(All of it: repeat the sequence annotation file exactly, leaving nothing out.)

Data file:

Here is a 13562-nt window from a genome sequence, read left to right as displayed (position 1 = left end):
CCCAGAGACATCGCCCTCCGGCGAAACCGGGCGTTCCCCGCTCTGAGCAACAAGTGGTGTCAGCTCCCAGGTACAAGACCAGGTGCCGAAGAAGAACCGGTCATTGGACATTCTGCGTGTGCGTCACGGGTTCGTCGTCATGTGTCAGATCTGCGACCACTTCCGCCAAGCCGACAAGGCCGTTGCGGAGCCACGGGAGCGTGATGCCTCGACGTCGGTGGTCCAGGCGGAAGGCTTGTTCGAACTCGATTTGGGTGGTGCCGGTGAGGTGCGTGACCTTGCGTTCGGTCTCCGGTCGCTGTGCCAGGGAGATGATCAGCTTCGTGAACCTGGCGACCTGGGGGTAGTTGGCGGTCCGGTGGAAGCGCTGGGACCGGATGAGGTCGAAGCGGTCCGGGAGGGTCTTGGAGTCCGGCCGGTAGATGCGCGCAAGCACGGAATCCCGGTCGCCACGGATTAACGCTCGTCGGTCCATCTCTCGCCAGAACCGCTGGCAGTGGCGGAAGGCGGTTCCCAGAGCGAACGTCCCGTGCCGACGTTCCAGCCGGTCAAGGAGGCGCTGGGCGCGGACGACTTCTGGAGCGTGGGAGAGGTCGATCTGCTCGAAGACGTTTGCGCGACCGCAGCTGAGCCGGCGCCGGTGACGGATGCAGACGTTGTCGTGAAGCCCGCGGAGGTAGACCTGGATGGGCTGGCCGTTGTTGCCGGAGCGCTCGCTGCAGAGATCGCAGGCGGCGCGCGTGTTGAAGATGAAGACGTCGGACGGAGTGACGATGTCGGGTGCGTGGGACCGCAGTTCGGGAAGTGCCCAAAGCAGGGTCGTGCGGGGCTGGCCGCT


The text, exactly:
Here is a 13562-nt window from a genome sequence, read left to right as displayed (position 1 = left end):
CCCAGAGACATCGCCCTCCGGCGAAACCGGGCGTTCCCCGCTCTGAGCAACAAGTGGTGTCAGCTCCCAGGTACAAGACCAGGTGCCGAAGAAGAACCGGTCATTGGACATTCTGCGTGTGCGTCACGGGTTCGTCGTCATGTGTCAGATCTGCGACCACTTCCGCCAAGCCGACAAGGCCGTTGCGGAGCCACGGGAGCGTGATGCCTCGACGTCGGTGGTCCAGGCGGAAGGCTTGTTCGAACTCGATTTGGGTGGTGCCGGTGAGGTGCGTGACCTTGCGTTCGGTCTCCGGTCGCTGTGCCAGGGAGATGATCAGCTTCGTGAACCTGGCGACCTGGGGGTAGTTGGCGGTCCGGTGGAAGCGCTGGGACCGGATGAGGTCGAAGCGGTCCGGGAGGGTCTTGGAGTCCGGCCGGTAGATGCGCGCAAGCACGGAATCCCGGTCGCCACGGATTAACGCTCGTCGGTCCATCTCTCGCCAGAACCGCTGGCAGTGGCGGAAGGCGGTTCCCAGAGCGAACGTCCCGTGCCGACGTTCCAGCCGGTCAAGGAGGCGCTGGGCGCGGACGACTTCTGGAGCGTGGGAGAGGTCGATCTGCTCGAAGACGTTTGCGCGACCGCAGCTGAGCCGGCGCCGGTGACGGATGCAGACGTTGTCGTGAAGCCCGCGGAGGTAGACCTGGATGGGCTGGCCGTTGTTGCCGGAGCGCTCGCTGCAGAGATCGCAGGCGGCGCGCGTGTTGAAGATGAAGACGTCGGACGGAGTGACGATGTCGGGTGCGTGGGACCGCAGTTCGGGAAGTGCCCAAAGCAGGGTCGTGCGGGGCTGGCCGCT